Tolkiens's Lord of The Rings

"O, it is excellent
To have a giant's strength, but it is tyrannous
To use it like a giant" -William Shakespeare

Tolkien's famous book, "The Lord of the Rings", has been repudiated as
one of the best fantasies ever written. Tolkien creates a very deep
intimacy between the book and the reader, he captures the reader's
attention and lures him into the story. One of the ways how this cathartic
relationship is created is through the use of reality of the situation in
the story. Tolkien has conjured up a fantasy language, to show the
actuality this novel may present. Some quotations of this language are:

"eleventy-first birthday"; "The invitation were limited to
twelve-dozen (a number also called a Gross by the hobbits)"; "Many young
hobbits were included and present by parental permission for hobbits were
easy going with their children in the matter of sitting up late." ; "What
may you be wanting?"; "It was a cheerless land"; "The hobbits were
merrymaking happily."

Not only does the language create a land but it may also add a bit of
humor. This humor can also express the merriness of the people that have
been written about. The language, in English is not exactly incorrect but
it is odd, strange, and different, which matches the theme and plot.

Tolkien, like mostly every other author has one main, specific goal
during the exposition of the story, which is to capture the reader's
attention. In the beginning of "The Lord of the Rings," Tolkien presents
events of happiness, mystery, tales of power, chase, by evil riders,
battles, and strange encounters. Through this process, Tolkien has created
a grasp upon the reader's attention, although, in the beginning, there is
not much of a sort or understanding of the condition and the state of the
tale. Later on in the story, in the "Council of Ehond," Tolkien regains
control of the story and presents the understanding. At that time, the
reader understands the story, and is also eager to read on. Tolkien thought
of it better to catch the attention and then promote the comprehension of
the tale.

"The Lord of the Rings" is indeed a fantastic book with times of
happiness, war, mystery, conflict, and passion. In order to create the full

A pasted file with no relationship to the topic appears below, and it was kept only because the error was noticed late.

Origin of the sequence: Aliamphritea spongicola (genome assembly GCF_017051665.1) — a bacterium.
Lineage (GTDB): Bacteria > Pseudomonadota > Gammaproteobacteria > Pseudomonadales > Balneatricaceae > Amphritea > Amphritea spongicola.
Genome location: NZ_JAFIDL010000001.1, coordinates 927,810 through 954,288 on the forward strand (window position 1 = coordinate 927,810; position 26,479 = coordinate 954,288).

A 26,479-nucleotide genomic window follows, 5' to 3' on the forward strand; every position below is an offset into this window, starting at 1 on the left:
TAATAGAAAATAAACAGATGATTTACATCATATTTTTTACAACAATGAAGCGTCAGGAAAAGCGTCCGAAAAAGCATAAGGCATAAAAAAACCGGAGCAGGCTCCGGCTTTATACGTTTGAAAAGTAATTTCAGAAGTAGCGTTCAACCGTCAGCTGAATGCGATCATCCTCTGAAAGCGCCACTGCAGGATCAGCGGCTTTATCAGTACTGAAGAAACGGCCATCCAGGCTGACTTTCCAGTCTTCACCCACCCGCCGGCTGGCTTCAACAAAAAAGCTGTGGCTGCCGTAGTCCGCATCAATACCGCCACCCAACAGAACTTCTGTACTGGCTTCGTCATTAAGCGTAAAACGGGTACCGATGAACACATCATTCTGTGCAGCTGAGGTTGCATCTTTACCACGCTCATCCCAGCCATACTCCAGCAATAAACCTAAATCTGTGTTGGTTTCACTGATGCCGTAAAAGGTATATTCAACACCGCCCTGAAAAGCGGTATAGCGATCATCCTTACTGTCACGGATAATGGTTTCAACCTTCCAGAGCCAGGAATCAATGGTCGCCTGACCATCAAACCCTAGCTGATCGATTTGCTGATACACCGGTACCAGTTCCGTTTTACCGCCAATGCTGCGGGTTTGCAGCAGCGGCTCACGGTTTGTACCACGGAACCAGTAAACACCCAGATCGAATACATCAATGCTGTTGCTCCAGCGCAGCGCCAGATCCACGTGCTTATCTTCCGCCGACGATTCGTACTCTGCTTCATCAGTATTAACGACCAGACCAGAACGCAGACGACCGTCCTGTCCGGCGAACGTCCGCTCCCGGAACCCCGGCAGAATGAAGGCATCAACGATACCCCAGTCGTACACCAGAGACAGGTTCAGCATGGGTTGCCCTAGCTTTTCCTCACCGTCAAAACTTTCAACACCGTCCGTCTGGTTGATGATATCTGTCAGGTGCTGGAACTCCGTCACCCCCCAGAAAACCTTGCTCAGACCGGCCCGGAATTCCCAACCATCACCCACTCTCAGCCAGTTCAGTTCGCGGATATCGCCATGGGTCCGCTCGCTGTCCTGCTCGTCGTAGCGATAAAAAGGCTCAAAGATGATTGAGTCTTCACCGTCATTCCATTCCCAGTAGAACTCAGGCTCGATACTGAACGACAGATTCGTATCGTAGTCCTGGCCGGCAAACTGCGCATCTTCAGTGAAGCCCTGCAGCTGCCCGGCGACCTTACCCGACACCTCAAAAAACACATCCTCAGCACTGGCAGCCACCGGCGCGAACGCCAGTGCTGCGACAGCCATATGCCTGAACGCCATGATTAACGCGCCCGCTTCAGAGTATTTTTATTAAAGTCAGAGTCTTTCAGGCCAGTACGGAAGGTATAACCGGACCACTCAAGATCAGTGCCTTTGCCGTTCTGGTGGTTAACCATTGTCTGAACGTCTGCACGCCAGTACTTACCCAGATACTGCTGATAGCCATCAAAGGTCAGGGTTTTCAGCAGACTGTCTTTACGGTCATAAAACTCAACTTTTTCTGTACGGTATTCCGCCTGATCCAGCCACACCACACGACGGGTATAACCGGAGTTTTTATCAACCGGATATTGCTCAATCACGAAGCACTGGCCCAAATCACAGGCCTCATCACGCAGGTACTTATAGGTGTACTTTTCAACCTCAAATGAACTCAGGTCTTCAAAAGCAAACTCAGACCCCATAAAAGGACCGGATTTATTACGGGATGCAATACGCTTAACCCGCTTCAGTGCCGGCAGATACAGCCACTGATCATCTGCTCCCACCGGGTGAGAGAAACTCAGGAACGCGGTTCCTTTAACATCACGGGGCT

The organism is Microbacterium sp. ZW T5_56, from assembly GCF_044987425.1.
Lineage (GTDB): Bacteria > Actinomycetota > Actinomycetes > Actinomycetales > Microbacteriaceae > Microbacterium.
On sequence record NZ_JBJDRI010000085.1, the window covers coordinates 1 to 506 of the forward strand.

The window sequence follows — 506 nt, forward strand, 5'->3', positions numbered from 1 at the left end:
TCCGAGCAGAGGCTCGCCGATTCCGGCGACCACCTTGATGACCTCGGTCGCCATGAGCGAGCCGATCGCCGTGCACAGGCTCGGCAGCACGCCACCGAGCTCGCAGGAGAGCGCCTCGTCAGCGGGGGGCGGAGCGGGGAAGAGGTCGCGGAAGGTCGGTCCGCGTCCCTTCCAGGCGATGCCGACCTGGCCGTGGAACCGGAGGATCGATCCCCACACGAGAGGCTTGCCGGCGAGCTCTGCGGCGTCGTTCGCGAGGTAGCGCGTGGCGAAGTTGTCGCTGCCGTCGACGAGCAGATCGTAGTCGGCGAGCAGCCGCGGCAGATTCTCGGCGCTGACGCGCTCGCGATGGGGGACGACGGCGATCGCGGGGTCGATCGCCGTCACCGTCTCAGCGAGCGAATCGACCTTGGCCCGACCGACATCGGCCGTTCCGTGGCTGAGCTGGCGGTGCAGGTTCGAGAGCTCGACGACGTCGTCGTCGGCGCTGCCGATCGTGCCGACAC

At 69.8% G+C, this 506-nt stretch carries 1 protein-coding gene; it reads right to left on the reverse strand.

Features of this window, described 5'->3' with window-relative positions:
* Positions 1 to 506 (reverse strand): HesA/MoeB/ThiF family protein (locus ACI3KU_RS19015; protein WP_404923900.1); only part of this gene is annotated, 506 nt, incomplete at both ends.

cathartic effect of presenting and expressing the magnitude of the
potential of each feeling, emphasis must be exercised. If emphasis was not
used, the essence of "The Lord of the Rings" could not be how it is; it
would be a monotonous tale without any events of objects with great
importance. There are two ways of how Tolkien expressed the dynamics. One
way was the use of capitalizing common nouns, making the level of the
word's recognition increased. Some of the quotations of such words are:

"...and was drawing near to the astonishing Disappearance." "There is
lie until the End."; "The ring itself might tell if it were the One.";
"A new Power is rising." The other way of emphasis is personification:
a figure of speech in which a lifeless thing

or quality is spoken of as if alive, or to play the role of another thing.
This can imply more importance into a less-important thing. The use of this
emphasis is shown in these quotations.

"My news is evil."; "We shall need your help, and the help of all
things that will give it."; "The Elder Days are gone. The Middle Days are
passing. The Younger Days are beginning. The time of elves is over, but our
time is at hand."; "The Ring grows in Power and deserves destruction."

This figurative language promotes increase of importance of things
that must be emphasized.

The story presents a very easy to believe story that can be witnessed
in the setting. The setting is a fantastic world of beauty threatened by an
evil overlord and a wizard. The world contains man odd creatures to create
the fill effect of fantasy. Something in which Tolkien added to this tale
to create not only more emotion but also supporting edition to the tale's
reality. He's added rhymes and 'songs' in which some of the characters
chant in the time of boredom. A quote from such a song is: "Gil-galad was
an Elven-king. Of him the harpers sadly sing: the last whose realm was fair
and free between the Mountains and the Sea."

"His sword was long, his lance was keen,
his shining helm afar was seen!"

This use of rhymes transmits a feeling that is sent by